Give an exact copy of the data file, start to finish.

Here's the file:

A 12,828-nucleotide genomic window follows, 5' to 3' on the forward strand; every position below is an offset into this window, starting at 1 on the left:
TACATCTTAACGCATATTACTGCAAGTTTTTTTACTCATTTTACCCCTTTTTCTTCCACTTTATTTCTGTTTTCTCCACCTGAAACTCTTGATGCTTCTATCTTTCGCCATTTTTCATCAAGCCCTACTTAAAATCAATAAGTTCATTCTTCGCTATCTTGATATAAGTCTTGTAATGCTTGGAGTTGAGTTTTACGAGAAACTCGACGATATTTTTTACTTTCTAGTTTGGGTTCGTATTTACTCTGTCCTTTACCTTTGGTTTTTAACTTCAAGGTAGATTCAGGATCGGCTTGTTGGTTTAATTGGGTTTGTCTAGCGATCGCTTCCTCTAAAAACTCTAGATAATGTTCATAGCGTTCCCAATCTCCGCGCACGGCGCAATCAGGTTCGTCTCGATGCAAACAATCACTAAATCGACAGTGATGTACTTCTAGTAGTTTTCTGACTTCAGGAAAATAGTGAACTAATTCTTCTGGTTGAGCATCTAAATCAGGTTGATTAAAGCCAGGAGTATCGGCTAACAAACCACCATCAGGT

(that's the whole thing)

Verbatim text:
A 12,828-nucleotide genomic window follows, 5' to 3' on the forward strand; every position below is an offset into this window, starting at 1 on the left:
TACATCTTAACGCATATTACTGCAAGTTTTTTTACTCATTTTACCCCTTTTTCTTCCACTTTATTTCTGTTTTCTCCACCTGAAACTCTTGATGCTTCTATCTTTCGCCATTTTTCATCAAGCCCTACTTAAAATCAATAAGTTCATTCTTCGCTATCTTGATATAAGTCTTGTAATGCTTGGAGTTGAGTTTTACGAGAAACTCGACGATATTTTTTACTTTCTAGTTTGGGTTCGTATTTACTCTGTCCTTTACCTTTGGTTTTTAACTTCAAGGTAGATTCAGGATCGGCTTGTTGGTTTAATTGGGTTTGTCTAGCGATCGCTTCCTCTAAAAACTCTAGATAATGTTCATAGCGTTCCCAATCTCCGCGCACGGCGCAATCAGGTTCGTCTCGATGCAAACAATCACTAAATCGACAGTGATGTACTTCTAGTAGTTTTCTGACTTCAGGAAAATAGTGAACTAATTCTTCTGGTTGAGCATCTAAATCAGGTTGATTAAAGCCAGGAGTATCGGCTAACAAACCACCATCAGGT